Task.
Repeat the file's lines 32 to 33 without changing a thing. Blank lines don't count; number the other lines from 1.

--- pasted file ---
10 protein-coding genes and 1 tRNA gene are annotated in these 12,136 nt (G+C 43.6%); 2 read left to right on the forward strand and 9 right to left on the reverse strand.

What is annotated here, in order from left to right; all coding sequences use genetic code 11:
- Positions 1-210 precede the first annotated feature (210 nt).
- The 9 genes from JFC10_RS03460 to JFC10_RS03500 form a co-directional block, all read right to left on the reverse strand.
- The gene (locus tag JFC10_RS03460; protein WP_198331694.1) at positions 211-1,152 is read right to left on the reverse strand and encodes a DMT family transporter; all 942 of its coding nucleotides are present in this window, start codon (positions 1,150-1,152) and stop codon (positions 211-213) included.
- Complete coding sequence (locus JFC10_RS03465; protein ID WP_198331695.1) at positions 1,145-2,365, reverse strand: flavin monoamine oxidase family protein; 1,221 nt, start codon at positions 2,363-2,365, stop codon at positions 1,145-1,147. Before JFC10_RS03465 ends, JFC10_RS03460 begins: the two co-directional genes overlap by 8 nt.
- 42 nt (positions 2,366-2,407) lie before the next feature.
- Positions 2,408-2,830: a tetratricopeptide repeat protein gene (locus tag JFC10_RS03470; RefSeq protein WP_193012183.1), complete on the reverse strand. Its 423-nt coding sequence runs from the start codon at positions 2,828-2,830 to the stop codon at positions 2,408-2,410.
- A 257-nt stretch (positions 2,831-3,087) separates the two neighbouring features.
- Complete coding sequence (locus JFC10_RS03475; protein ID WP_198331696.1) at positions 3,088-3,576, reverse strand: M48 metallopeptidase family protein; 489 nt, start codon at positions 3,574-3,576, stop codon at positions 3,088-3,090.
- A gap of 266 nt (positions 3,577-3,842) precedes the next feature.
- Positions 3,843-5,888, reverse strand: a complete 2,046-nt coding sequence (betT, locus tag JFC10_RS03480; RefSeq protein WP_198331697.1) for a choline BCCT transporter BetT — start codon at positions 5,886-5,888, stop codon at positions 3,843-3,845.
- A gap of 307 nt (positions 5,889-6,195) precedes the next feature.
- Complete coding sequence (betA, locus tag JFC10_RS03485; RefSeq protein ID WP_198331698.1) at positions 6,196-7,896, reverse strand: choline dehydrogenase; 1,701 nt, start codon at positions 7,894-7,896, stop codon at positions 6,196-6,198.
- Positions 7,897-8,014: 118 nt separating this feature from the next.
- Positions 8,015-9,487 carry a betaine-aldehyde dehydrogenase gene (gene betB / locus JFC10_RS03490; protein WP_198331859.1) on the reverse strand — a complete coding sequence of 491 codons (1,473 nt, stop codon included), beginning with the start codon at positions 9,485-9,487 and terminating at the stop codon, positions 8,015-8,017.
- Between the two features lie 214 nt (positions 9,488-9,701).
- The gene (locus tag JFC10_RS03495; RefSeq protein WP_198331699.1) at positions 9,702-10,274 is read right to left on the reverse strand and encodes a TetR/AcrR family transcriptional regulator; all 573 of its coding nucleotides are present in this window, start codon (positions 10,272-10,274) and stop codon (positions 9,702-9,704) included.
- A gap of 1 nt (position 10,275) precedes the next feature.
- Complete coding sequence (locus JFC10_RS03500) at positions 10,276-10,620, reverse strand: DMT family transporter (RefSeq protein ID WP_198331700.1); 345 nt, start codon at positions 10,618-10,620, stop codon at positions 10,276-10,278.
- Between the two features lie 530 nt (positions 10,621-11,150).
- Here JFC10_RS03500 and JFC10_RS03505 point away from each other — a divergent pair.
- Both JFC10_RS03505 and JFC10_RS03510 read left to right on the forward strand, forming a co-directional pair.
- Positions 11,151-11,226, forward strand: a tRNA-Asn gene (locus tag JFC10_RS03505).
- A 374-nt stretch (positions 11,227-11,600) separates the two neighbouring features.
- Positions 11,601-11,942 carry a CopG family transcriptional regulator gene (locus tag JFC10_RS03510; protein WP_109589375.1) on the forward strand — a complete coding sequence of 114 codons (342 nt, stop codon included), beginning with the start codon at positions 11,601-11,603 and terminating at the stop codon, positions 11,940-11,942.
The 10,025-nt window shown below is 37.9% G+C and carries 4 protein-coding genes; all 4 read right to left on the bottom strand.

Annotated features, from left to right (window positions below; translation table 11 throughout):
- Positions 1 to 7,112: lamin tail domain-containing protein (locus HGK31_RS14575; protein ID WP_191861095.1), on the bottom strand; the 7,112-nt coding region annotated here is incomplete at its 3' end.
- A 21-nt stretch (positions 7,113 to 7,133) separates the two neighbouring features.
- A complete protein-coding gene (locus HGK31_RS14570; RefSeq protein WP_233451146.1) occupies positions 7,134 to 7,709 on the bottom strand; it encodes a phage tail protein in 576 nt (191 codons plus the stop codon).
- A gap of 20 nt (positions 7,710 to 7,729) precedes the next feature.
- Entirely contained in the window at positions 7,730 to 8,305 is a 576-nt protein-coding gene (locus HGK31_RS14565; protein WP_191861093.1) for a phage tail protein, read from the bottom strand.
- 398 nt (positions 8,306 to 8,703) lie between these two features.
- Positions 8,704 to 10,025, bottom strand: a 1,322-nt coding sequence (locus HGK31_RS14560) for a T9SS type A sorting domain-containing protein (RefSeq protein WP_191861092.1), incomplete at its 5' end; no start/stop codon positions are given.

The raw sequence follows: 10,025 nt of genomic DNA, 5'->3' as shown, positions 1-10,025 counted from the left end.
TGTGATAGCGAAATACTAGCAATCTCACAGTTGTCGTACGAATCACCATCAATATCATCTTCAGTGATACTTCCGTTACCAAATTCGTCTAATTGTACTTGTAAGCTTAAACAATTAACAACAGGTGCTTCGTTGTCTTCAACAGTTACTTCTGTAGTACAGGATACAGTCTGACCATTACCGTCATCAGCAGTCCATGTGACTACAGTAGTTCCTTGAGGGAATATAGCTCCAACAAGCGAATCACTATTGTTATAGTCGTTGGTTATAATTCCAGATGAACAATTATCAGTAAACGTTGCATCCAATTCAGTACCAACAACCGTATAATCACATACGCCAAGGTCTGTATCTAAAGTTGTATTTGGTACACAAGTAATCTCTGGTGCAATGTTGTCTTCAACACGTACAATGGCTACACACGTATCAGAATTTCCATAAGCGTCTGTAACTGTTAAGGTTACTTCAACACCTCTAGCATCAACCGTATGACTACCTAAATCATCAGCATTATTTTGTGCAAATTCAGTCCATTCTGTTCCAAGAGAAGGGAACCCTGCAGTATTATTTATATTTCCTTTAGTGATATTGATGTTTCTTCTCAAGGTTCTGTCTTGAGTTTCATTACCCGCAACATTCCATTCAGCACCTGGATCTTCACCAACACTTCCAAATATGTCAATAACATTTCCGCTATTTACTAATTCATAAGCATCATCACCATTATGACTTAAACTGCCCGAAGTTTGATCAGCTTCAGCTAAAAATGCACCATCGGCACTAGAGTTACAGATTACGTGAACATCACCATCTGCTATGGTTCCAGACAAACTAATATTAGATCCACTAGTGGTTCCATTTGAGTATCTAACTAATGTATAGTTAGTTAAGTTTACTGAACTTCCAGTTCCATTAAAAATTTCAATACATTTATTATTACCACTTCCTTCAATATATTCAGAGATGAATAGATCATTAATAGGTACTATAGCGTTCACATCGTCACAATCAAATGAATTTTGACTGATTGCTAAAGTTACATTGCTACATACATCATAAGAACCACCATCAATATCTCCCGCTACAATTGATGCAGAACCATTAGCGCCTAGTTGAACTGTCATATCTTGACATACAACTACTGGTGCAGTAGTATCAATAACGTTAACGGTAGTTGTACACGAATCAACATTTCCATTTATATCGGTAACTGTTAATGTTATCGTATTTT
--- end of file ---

- A gap of 20 nt (positions 7,710 to 7,729) precedes the next feature.
- Entirely contained in the window at positions 7,730 to 8,305 is a 576-nt protein-coding gene (locus HGK31_RS14565; protein WP_191861093.1) for a phage tail protein, read from the bottom strand.